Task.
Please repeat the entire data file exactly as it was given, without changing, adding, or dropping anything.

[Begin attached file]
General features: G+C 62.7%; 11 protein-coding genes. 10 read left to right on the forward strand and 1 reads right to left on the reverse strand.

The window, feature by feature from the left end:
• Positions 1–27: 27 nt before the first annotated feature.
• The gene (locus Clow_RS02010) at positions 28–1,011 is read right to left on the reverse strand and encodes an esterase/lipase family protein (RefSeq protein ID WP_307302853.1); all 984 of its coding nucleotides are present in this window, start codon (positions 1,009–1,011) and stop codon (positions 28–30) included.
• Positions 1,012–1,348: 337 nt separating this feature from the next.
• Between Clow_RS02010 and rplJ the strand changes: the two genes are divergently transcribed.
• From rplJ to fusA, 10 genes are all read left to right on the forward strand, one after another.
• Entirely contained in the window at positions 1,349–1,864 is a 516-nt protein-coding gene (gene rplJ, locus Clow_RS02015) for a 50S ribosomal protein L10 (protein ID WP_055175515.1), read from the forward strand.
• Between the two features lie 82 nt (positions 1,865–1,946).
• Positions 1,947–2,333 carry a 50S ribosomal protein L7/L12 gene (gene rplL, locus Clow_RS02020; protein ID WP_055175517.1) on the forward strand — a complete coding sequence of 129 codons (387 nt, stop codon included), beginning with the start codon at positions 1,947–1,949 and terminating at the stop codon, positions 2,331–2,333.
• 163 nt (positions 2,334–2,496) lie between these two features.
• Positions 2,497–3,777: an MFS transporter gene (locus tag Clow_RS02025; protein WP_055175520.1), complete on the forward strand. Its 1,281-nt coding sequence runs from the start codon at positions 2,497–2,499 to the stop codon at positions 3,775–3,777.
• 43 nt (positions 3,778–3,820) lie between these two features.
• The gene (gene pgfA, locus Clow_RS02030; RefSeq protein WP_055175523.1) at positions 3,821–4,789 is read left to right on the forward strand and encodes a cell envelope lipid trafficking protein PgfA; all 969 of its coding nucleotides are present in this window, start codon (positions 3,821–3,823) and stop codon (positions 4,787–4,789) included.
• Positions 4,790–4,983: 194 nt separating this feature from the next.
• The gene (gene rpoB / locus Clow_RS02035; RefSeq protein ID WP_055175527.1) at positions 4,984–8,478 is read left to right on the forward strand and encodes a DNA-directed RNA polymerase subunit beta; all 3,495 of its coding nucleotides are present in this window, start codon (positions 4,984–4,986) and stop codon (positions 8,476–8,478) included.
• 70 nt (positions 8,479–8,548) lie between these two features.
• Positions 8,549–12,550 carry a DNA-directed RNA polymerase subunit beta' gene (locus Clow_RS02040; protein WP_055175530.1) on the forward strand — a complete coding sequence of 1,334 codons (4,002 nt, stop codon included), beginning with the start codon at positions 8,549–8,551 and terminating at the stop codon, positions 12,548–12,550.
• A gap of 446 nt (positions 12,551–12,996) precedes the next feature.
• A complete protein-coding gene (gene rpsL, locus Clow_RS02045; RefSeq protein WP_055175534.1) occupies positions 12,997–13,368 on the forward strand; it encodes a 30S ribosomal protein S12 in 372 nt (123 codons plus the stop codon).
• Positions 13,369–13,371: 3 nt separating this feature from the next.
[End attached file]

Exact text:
General features: G+C 62.7%; 11 protein-coding genes. 10 read left to right on the forward strand and 1 reads right to left on the reverse strand.

The window, feature by feature from the left end:
• Positions 1–27: 27 nt before the first annotated feature.
• The gene (locus Clow_RS02010) at positions 28–1,011 is read right to left on the reverse strand and encodes an esterase/lipase family protein (RefSeq protein ID WP_307302853.1); all 984 of its coding nucleotides are present in this window, start codon (positions 1,009–1,011) and stop codon (positions 28–30) included.
• Positions 1,012–1,348: 337 nt separating this feature from the next.
• Between Clow_RS02010 and rplJ the strand changes: the two genes are divergently transcribed.
• From rplJ to fusA, 10 genes are all read left to right on the forward strand, one after another.
• Entirely contained in the window at positions 1,349–1,864 is a 516-nt protein-coding gene (gene rplJ, locus Clow_RS02015) for a 50S ribosomal protein L10 (protein ID WP_055175515.1), read from the forward strand.
• Between the two features lie 82 nt (positions 1,865–1,946).
• Positions 1,947–2,333 carry a 50S ribosomal protein L7/L12 gene (gene rplL, locus Clow_RS02020; protein ID WP_055175517.1) on the forward strand — a complete coding sequence of 129 codons (387 nt, stop codon included), beginning with the start codon at positions 1,947–1,949 and terminating at the stop codon, positions 2,331–2,333.
• 163 nt (positions 2,334–2,496) lie between these two features.
• Positions 2,497–3,777: an MFS transporter gene (locus tag Clow_RS02025; protein WP_055175520.1), complete on the forward strand. Its 1,281-nt coding sequence runs from the start codon at positions 2,497–2,499 to the stop codon at positions 3,775–3,777.
• 43 nt (positions 3,778–3,820) lie between these two features.
• The gene (gene pgfA, locus Clow_RS02030; RefSeq protein WP_055175523.1) at positions 3,821–4,789 is read left to right on the forward strand and encodes a cell envelope lipid trafficking protein PgfA; all 969 of its coding nucleotides are present in this window, start codon (positions 3,821–3,823) and stop codon (positions 4,787–4,789) included.
• Positions 4,790–4,983: 194 nt separating this feature from the next.
• The gene (gene rpoB / locus Clow_RS02035; RefSeq protein ID WP_055175527.1) at positions 4,984–8,478 is read left to right on the forward strand and encodes a DNA-directed RNA polymerase subunit beta; all 3,495 of its coding nucleotides are present in this window, start codon (positions 4,984–4,986) and stop codon (positions 8,476–8,478) included.
• 70 nt (positions 8,479–8,548) lie between these two features.
• Positions 8,549–12,550 carry a DNA-directed RNA polymerase subunit beta' gene (locus Clow_RS02040; protein WP_055175530.1) on the forward strand — a complete coding sequence of 1,334 codons (4,002 nt, stop codon included), beginning with the start codon at positions 8,549–8,551 and terminating at the stop codon, positions 12,548–12,550.
• A gap of 446 nt (positions 12,551–12,996) precedes the next feature.
• A complete protein-coding gene (gene rpsL, locus Clow_RS02045; RefSeq protein WP_055175534.1) occupies positions 12,997–13,368 on the forward strand; it encodes a 30S ribosomal protein S12 in 372 nt (123 codons plus the stop codon).
• Positions 13,369–13,371: 3 nt separating this feature from the next.